The “back-to-work blues” don’t qualify as a formal syndrome but are a commonplace with workplace stress a significant source of anxiety and depression in the lives of all.

“A senior lecturer at Macquarie University, Barbara Griffin, said research indicated the blues were linked to sadness that pleasurable activities were over, and changes in food, alcohol and sleeping patterns during holidays.” “In the short-term, the effect of holidays does tend to wear off after three weeks to a month,” she said. “The fade-out effects are quicker if we face a lot of work when we get back”.

If you happen to feel depressed on returning to work it is not a synonym for being in the wrong job but that could be only related to personality types and holiday experiences.

It is true that even you plan to go back to your desk restocked with boundless energy and creativity ready to become more and more productive we often end up with a ton of piled up work and emails.

Here are some suggestions to avoid the Back to work Blues:

1- Plan for your return: when the holidays are at the door you should prepare work and your personal life to go and forget your routine so you can enjoy the time off without any restraints. You can do the same when coming back. If you arrive a day before work you can setup your life for the new routine by unpacking, picking up the supermarket essentials and if you have the focus, get an uninterrupted jump start on the pile of emails that popped up.

2- Don’t dive into meetings as soon as you arrive. Give yourself some time to catch-up on what has been going on and go better prepared for the meetings. This will reduce stress and delay mental fatigue while prolonging the holiday energy rush. So, if possible don’t schedule anything for the first day or at least the first morning.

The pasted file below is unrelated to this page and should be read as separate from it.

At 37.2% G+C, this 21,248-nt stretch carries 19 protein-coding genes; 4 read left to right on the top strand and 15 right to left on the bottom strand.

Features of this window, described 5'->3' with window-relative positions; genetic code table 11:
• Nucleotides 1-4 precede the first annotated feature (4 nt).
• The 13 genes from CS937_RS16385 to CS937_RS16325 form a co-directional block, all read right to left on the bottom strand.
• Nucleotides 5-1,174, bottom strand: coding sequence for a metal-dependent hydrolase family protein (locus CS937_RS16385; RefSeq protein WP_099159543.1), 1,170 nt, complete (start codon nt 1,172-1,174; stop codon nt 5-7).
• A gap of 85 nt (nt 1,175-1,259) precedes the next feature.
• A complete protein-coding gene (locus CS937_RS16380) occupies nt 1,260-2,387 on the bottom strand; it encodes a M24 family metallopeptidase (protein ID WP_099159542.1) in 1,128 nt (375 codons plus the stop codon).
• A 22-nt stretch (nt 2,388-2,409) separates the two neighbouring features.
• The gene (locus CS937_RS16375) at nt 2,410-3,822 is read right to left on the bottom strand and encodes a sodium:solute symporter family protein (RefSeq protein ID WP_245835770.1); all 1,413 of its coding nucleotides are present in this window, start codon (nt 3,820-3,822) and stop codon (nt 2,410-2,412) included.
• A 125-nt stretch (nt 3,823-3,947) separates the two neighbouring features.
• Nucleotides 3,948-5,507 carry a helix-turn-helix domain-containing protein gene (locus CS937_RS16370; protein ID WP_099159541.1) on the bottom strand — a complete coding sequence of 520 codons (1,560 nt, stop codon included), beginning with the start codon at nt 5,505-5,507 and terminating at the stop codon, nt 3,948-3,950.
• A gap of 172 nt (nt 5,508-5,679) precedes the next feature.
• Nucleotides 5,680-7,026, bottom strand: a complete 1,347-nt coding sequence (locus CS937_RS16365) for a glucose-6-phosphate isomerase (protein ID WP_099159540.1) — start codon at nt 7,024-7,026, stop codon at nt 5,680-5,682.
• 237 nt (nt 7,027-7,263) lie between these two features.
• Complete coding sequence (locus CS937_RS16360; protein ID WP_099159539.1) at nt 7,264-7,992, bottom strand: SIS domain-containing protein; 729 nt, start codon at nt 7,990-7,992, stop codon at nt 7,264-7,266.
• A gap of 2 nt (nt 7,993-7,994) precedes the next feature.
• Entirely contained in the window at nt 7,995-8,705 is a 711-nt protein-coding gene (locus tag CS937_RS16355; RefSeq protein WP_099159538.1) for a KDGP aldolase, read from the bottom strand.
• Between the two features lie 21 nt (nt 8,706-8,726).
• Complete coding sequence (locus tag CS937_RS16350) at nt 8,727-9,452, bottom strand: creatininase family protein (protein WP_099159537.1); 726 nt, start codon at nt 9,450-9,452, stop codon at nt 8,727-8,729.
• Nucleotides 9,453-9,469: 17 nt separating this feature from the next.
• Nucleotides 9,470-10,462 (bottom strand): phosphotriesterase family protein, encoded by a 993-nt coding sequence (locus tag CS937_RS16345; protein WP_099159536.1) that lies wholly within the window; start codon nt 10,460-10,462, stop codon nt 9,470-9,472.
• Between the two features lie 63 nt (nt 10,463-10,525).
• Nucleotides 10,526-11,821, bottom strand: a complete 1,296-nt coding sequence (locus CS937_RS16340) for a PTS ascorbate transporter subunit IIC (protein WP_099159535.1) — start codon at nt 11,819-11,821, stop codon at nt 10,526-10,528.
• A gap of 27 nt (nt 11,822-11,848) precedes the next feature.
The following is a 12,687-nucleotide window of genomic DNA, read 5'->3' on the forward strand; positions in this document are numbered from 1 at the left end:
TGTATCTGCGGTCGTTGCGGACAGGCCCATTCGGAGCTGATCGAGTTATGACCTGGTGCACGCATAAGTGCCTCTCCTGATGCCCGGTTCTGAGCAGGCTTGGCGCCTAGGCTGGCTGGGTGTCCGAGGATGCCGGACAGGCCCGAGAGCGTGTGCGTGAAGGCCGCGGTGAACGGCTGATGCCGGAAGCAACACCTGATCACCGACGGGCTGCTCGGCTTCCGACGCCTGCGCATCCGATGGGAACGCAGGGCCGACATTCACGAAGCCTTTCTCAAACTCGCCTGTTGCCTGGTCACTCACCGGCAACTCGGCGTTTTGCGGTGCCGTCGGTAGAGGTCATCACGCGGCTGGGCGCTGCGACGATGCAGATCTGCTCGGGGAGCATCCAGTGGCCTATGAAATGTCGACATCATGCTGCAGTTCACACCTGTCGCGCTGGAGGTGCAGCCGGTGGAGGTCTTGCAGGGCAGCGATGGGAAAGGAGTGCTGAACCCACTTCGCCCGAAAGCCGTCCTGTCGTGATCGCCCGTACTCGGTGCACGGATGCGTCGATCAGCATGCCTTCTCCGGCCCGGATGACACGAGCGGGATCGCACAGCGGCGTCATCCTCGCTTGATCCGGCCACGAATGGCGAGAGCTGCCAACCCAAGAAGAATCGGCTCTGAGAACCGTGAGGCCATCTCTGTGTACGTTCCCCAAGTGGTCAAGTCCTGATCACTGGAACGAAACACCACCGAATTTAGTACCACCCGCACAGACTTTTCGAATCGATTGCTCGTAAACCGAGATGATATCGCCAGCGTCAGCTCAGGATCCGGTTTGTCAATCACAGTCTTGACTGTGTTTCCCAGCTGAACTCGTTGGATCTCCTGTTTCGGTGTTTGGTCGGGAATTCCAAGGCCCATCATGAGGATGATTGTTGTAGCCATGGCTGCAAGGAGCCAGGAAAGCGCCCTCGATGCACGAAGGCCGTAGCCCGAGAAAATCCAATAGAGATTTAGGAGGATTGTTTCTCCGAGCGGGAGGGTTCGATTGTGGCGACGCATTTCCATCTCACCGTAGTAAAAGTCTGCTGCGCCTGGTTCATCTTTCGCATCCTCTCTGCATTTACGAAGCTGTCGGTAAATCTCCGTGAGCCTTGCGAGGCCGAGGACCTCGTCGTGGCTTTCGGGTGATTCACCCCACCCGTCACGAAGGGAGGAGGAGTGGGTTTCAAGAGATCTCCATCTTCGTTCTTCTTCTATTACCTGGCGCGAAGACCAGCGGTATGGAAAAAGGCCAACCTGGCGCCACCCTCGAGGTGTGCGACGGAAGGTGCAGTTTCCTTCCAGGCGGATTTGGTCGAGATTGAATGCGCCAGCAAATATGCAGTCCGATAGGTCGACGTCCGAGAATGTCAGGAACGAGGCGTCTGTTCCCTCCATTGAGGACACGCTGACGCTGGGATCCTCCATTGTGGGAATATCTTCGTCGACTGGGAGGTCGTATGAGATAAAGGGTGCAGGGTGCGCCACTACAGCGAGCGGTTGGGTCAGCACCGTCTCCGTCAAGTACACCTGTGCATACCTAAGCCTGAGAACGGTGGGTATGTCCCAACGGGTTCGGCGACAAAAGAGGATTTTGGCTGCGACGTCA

3- Use the out of office message as your ally. Don’t take it out as soon as you arrive. Your colleagues know you are back and outside parties don’t have high expectation for your reply speed. This will give you the extra room to catch up and get up to the rhythm.

4- Take larger breaks – Ease yourself into the work rhythm so you can delay all the work stress and prolong the holiday effect. Our bodies and mind deal better with slow changes, so if you can have smoother transitions you can reduce stress and mental fatigue in a significant way.

5- You must be Relevant but not indispensable. You should strive to be relevant to your job and in your company but don’t be indispensable. This can create anxiety in you bosses and lead them to study redundancies that can make your job all the less relevant.

So before you go on vacations “Learn to plan ahead, rely on your coworkers, and understand that sometimes, it's inevitable that you'll miss out on that last-minute request, and you'll be that much more productive when you return.”